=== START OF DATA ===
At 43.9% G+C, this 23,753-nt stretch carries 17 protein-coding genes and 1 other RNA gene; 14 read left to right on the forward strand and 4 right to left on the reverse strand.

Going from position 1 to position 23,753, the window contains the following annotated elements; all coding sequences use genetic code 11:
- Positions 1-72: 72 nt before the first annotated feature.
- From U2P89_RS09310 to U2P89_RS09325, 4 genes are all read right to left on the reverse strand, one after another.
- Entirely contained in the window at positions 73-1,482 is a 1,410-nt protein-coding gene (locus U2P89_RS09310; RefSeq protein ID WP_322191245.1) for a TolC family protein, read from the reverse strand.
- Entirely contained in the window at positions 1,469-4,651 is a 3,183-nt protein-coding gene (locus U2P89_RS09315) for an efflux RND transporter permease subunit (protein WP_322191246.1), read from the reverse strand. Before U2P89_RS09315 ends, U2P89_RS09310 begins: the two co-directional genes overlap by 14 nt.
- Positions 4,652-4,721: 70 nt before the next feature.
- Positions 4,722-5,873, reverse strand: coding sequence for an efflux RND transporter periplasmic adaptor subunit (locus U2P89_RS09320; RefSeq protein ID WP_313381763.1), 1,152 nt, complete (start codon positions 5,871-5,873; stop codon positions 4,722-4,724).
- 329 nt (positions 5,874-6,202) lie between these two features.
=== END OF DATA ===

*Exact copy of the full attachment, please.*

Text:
At 43.9% G+C, this 23,753-nt stretch carries 17 protein-coding genes and 1 other RNA gene; 14 read left to right on the forward strand and 4 right to left on the reverse strand.

Going from position 1 to position 23,753, the window contains the following annotated elements; all coding sequences use genetic code 11:
- Positions 1-72: 72 nt before the first annotated feature.
- From U2P89_RS09310 to U2P89_RS09325, 4 genes are all read right to left on the reverse strand, one after another.
- Entirely contained in the window at positions 73-1,482 is a 1,410-nt protein-coding gene (locus U2P89_RS09310; RefSeq protein ID WP_322191245.1) for a TolC family protein, read from the reverse strand.
- Entirely contained in the window at positions 1,469-4,651 is a 3,183-nt protein-coding gene (locus U2P89_RS09315) for an efflux RND transporter permease subunit (protein WP_322191246.1), read from the reverse strand. Before U2P89_RS09315 ends, U2P89_RS09310 begins: the two co-directional genes overlap by 14 nt.
- Positions 4,652-4,721: 70 nt before the next feature.
- Positions 4,722-5,873, reverse strand: coding sequence for an efflux RND transporter periplasmic adaptor subunit (locus U2P89_RS09320; RefSeq protein ID WP_313381763.1), 1,152 nt, complete (start codon positions 5,871-5,873; stop codon positions 4,722-4,724).
- 329 nt (positions 5,874-6,202) lie between these two features.